I have been living in Goa for more than 2 years now. As many people have asked how it is like living here, here’s a detailed post on the experience so far.
The most common question I have received is why I chose to move to Goa.
Goa is a rural place with access to almost all urban comforts.
Access to culture
It has a fairly vibrant art scene, especially music. There are lots of indie artists, as well as a couple of large music festivals like Sunburn.
There is a very good local theatre scene, mostly due to Kala Academy. Although almost all of it is in Marathi or Konkani, there is one very good theatre in Ponda, and 2 old but still functional theatres in Mapusa and Bicholim that often have performances of popular Marathi plays.
Classical music is not as accessible, with only occasional performances.
Many Goan villages have their own festivals that are unique to them, and it is always interesting to participate in them.
The flagship arts event in Goa, Serendipity Arts Festival, happens in the second half of December and features some amazing performances in theatre, music, and dancing.
None of the large home broadband/fiber companies operate in Goa. However, there are a couple of local operators, and they are good enough.
The roads are narrow, but mostly okay. Even though petrol pumps are not as many, most shops will sell a bottle of petrol.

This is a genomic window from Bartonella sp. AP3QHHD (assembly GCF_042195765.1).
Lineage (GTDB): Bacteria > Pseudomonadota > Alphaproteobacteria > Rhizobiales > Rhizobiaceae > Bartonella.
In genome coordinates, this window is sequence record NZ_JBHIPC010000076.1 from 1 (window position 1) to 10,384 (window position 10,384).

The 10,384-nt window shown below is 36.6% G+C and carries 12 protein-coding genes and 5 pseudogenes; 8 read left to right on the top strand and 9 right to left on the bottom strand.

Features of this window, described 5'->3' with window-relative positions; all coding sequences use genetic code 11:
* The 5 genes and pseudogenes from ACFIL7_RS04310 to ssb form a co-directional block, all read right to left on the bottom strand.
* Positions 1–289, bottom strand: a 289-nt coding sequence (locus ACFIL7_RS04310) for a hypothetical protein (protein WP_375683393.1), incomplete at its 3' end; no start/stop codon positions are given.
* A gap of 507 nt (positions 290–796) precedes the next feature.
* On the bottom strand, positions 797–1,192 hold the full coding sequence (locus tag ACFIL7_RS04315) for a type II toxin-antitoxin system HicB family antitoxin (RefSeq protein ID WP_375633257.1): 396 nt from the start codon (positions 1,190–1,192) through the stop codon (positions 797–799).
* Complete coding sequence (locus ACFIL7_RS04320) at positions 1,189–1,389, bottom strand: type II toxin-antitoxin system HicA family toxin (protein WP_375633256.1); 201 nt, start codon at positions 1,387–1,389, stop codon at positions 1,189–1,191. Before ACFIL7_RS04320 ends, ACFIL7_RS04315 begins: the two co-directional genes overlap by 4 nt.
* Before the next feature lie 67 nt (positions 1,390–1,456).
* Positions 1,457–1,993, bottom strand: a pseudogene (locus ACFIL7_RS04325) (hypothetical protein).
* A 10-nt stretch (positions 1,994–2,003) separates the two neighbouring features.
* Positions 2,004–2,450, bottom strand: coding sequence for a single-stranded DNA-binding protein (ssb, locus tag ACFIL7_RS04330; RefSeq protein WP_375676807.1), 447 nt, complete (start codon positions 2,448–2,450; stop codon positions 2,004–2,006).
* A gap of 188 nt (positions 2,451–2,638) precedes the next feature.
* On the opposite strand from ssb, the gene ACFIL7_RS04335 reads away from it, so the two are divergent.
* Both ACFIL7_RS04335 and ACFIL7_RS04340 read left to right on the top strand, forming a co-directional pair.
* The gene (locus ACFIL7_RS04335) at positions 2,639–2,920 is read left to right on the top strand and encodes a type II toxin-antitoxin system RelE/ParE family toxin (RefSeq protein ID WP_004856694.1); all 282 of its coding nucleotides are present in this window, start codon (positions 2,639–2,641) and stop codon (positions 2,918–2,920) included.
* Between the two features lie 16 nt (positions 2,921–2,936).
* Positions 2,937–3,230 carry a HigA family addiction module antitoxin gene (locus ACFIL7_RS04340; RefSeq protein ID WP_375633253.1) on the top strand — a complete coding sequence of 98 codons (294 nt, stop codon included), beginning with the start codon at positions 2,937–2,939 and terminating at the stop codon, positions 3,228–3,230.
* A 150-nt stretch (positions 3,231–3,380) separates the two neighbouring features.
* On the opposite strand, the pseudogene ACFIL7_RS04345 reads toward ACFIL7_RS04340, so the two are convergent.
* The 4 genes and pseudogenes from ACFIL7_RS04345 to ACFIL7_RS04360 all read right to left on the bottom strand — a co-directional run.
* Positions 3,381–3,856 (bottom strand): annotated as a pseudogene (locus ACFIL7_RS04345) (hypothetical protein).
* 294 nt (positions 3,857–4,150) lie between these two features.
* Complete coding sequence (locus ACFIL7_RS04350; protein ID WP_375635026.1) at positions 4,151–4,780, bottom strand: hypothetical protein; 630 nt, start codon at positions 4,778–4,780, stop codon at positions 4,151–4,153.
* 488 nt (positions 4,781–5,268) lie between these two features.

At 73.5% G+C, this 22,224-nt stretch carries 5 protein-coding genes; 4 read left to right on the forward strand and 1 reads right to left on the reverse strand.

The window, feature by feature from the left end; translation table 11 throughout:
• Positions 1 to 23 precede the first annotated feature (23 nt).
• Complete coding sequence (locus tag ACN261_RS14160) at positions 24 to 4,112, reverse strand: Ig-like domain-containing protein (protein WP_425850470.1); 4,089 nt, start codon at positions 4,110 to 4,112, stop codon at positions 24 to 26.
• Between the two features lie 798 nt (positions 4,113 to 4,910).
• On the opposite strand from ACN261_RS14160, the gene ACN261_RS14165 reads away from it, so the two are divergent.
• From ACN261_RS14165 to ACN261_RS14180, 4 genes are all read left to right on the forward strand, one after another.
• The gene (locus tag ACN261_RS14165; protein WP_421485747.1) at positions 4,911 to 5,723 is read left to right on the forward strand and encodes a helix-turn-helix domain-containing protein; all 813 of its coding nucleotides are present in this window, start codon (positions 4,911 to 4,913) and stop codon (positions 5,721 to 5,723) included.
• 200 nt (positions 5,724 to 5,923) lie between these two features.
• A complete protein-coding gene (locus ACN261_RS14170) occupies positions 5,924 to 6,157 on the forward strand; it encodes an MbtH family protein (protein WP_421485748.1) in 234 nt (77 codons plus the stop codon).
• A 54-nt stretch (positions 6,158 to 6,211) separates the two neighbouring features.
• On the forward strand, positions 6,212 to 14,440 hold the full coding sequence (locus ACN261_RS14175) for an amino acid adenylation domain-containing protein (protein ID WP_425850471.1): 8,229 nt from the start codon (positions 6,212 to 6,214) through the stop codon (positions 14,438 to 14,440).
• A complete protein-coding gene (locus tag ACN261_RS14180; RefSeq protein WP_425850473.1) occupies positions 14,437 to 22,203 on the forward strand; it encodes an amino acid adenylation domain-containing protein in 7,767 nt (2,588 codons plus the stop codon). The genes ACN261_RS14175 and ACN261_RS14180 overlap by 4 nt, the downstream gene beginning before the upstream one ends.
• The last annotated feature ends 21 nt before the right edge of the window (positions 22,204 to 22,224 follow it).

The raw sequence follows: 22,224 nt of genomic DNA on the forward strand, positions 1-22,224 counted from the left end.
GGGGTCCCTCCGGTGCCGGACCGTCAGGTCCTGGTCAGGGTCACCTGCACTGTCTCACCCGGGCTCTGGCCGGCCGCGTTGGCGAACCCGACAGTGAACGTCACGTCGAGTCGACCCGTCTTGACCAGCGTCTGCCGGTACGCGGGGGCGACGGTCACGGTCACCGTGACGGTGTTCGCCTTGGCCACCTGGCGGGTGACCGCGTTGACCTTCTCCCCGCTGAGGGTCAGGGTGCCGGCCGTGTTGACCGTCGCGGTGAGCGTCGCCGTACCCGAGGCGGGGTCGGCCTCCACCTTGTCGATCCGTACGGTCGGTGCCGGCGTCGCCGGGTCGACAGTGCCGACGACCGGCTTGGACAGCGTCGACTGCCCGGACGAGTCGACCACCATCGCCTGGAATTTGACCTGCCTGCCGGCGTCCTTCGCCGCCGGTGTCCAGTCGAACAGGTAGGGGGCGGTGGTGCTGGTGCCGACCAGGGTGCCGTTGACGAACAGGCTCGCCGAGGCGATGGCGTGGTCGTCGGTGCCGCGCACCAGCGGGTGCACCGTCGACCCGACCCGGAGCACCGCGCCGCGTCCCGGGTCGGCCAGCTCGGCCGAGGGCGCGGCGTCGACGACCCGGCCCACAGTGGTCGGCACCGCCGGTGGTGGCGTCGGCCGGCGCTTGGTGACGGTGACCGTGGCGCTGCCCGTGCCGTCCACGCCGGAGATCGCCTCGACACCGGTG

Plenty of rental apartments and houses are available.
Food delivery apps have great coverage, providing plenty of options to order.
Good coffee and cafes are quite important to me. Goa, especially around Assagaon, Anjuna, and Vagator area, has lots of options.1
Outside of touristy areas, you will find plenty of very good and cheap food options. If you are either non-vegetarian or pescatarian, Goa has you covered.
And it is not just local Goan or Indian food; there are now plenty of options for most world cuisines. From Lebanese to Japanese to Fusion, there are lots of new restaurants catering to a variety of choices.
Even though I do not drink much and very rarely drink cocktails, there is no shortage of choices there.
As Goa has a number of non-Indians visiting/living, it has better availability of exotic vegetables and fruits.
There are many hobby groups and communities you can join based on interests. Dance is extremely popular here. Social events centered around dancing are quite accessible; just get a few lessons beforehand.
During Winter, from November to February, many localities have open markets where local artists and creators showcase their work. There are a few permanent markets, such as Hill Top in Anjuna.
Even a few book clubs, board-gaming groups, and quizzing groups are active.
If you are a member or ally of the LGBT+ community, then there are at least a couple of groups very active that organize socializing and awareness events.
Goa has many wonderful beaches. At least a few are not as busy as the main touristy beaches of Baga and Calangute.
It also has lush green forests, hiking trails, waterfalls, and natural lakes. There is plenty to explore. There are a few abandoned quarries that become lakes during the monsoon, but do not go swimming in them; they are quite dangerous.
There are lots of wildlife, especially birds, reptiles, and drunk humans.
Sports and Fitness